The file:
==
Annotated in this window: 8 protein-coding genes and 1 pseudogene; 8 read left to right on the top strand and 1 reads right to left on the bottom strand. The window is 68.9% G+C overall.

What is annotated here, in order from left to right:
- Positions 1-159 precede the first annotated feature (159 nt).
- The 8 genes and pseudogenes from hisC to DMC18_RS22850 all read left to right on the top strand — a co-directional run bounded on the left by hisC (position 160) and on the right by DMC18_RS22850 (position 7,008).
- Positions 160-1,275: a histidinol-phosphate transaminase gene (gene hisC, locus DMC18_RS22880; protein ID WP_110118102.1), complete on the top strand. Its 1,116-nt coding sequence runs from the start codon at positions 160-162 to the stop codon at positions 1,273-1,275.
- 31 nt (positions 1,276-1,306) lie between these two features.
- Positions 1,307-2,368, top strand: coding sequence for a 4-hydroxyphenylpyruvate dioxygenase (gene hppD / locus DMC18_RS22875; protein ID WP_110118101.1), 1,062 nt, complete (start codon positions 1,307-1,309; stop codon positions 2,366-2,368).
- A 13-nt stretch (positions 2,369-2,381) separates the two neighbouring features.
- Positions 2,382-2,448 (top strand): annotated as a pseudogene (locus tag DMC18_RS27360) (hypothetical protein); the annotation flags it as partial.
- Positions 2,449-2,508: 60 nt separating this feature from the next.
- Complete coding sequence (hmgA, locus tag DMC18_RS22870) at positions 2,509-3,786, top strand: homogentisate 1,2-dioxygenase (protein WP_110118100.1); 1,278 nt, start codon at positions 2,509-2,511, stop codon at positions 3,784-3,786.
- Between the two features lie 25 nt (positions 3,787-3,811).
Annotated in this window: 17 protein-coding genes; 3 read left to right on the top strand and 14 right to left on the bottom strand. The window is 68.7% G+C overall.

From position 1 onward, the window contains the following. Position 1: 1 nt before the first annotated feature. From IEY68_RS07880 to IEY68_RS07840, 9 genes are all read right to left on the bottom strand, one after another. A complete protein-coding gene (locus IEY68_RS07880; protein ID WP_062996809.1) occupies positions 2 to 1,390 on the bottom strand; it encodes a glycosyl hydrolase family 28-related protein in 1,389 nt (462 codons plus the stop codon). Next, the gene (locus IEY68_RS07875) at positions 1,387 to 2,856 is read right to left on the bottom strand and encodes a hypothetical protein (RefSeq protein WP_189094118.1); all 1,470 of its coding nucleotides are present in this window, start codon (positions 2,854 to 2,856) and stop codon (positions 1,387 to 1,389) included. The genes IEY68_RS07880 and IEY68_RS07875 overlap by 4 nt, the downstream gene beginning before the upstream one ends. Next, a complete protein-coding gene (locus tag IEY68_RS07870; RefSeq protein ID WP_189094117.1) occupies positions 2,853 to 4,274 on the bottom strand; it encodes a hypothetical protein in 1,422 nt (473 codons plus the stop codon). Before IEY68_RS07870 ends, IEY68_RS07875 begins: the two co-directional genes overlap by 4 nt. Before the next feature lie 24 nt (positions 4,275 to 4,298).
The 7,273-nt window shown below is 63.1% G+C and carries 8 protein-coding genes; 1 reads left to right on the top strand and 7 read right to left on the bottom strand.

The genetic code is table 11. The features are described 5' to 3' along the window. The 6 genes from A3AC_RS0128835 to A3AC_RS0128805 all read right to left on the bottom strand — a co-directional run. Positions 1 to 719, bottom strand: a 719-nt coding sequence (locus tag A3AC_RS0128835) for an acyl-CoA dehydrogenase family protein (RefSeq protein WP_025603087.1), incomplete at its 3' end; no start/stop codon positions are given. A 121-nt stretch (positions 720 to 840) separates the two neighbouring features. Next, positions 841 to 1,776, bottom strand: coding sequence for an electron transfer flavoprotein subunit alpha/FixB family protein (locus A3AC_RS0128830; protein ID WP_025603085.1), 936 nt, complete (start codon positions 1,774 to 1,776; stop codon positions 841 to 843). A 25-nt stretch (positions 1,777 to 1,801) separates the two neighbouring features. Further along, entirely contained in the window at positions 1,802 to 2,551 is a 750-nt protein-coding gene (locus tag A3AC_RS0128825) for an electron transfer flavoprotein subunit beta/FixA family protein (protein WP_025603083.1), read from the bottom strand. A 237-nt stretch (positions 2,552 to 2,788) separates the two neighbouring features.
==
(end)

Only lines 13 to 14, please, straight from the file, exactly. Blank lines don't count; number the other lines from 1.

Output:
Annotated in this window: 17 protein-coding genes; 3 read left to right on the top strand and 14 right to left on the bottom strand. The window is 68.7% G+C overall.

From position 1 onward, the window contains the following. Position 1: 1 nt before the first annotated feature. From IEY68_RS07880 to IEY68_RS07840, 9 genes are all read right to left on the bottom strand, one after another. A complete protein-coding gene (locus IEY68_RS07880; protein ID WP_062996809.1) occupies positions 2 to 1,390 on the bottom strand; it encodes a glycosyl hydrolase family 28-related protein in 1,389 nt (462 codons plus the stop codon). Next, the gene (locus IEY68_RS07875) at positions 1,387 to 2,856 is read right to left on the bottom strand and encodes a hypothetical protein (RefSeq protein WP_189094118.1); all 1,470 of its coding nucleotides are present in this window, start codon (positions 2,854 to 2,856) and stop codon (positions 1,387 to 1,389) included. The genes IEY68_RS07880 and IEY68_RS07875 overlap by 4 nt, the downstream gene beginning before the upstream one ends. Next, a complete protein-coding gene (locus tag IEY68_RS07870; RefSeq protein ID WP_189094117.1) occupies positions 2,853 to 4,274 on the bottom strand; it encodes a hypothetical protein in 1,422 nt (473 codons plus the stop codon). Before IEY68_RS07870 ends, IEY68_RS07875 begins: the two co-directional genes overlap by 4 nt. Before the next feature lie 24 nt (positions 4,275 to 4,298).